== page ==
Index of content:
Volume 127, Issue 1, January 2010
- SPEECH PRODUCTION 
127(2010); http://dx.doi.org/10.1121/1.3271276View Description Hide Description
The intra-glottal vortical structures developed in a static divergent glottis with continuous flow entering the glottis are characterized. Laryngeal airflow calculations are performed using the Large Eddy Simulation approach. It has been shown that intra-glottal vortices are formed on the divergent wall of the glottis, immediately downstream of the separation point. Even with non-pulsatile flow entering the glottis, the vortices are intermittently shed, producing unsteady flow at the glottal exit. The vortical structures are characterized by significant negative static pressure relative to the ambient pressure. These vortices increase in size and strength as they are convected downstream by the flow due to the entrained air from the supra-glottal region. The negative static pressures associated with the intra-glottal vortical structures suggest that the closing phase during phonation may be accelerated by such vortices. The intra-glottal negative pressures can affect both vocal fold vibration and voice production.
Acoustic consequences of articulatory variability during productions of /t/ and /k/ and its implications for speech error research127(2010); http://dx.doi.org/10.1121/1.3268600View Description Hide Description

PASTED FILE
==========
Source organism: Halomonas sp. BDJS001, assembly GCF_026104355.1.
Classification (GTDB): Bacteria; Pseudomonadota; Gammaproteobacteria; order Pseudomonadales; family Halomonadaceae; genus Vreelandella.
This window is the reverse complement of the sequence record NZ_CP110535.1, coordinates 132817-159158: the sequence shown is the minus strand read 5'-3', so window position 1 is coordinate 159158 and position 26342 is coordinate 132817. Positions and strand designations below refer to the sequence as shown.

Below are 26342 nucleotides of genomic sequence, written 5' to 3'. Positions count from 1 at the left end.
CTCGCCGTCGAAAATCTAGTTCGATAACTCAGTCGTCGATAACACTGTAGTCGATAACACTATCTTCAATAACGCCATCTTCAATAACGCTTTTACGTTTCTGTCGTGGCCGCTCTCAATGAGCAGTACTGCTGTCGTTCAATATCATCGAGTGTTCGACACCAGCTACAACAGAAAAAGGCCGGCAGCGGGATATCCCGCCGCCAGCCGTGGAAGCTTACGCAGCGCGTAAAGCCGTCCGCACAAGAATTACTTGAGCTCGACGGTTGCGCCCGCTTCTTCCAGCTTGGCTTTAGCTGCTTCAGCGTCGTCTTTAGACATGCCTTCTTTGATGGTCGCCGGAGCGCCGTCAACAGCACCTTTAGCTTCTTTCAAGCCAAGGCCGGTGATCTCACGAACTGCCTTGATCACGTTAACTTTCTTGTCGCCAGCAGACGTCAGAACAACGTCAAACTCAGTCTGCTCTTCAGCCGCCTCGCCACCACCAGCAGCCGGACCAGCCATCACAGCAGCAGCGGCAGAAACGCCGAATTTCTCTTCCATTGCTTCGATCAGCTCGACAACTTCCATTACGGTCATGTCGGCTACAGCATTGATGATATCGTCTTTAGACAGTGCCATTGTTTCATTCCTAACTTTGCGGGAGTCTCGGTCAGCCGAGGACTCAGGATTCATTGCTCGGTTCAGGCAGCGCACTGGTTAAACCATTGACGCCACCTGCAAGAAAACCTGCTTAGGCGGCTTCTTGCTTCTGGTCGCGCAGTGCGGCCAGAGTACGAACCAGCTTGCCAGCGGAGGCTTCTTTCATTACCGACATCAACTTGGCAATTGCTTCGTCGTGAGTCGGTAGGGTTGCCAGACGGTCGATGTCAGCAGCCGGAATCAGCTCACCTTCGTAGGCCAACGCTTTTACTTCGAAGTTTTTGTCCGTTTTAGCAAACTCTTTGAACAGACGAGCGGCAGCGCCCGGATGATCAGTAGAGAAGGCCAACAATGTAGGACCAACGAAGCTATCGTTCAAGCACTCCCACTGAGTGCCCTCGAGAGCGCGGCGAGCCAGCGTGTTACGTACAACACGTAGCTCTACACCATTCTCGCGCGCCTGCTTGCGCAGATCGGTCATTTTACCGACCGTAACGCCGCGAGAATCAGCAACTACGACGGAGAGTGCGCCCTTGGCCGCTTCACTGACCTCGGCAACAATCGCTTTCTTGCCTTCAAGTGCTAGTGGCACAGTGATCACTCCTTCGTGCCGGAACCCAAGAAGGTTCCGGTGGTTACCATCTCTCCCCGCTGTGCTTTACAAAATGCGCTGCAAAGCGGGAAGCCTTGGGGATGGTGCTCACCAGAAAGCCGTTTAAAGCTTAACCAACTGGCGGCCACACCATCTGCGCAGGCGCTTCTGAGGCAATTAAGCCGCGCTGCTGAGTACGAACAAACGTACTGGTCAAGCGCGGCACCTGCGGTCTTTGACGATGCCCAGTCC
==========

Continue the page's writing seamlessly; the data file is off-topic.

An increasing number of studies has linked certain types of articulatory or acoustic variability with speech errors, but no study has yet examined the relationship between such articulatory variability and acoustics. The present study aims to evaluate the acoustic properties of articulatorily errorful /k/ and /t/ stimuli to determine whether these errors are consistently reflected in the acoustics. The most frequent error observed in the articulatory data is the production of /k/ and /t/ with simultaneous tongue tip and tongue dorsum constrictions. Spectral analysis of these stimuli’s bursts shows that /k/ and /t/ are differently affected by such co-production errors: co-production of tongue tip and tongue dorsum during intended /k/ results in typical /k/ spectra (and hence in tokens robustly classified as /k/), while co-productions during intended /t/ result in spectra with roughly equal prominence at both the mid-frequency (/k/-like) and high-frequency (/t/-like) ranges (and hence in tokens ambiguous between /k/ and /t/). This outcome is not due to an articulatory timing difference, but to tongue dorsum constriction having an overall greater effect on the acoustic than a tongue tip constriction when the two are co-produced.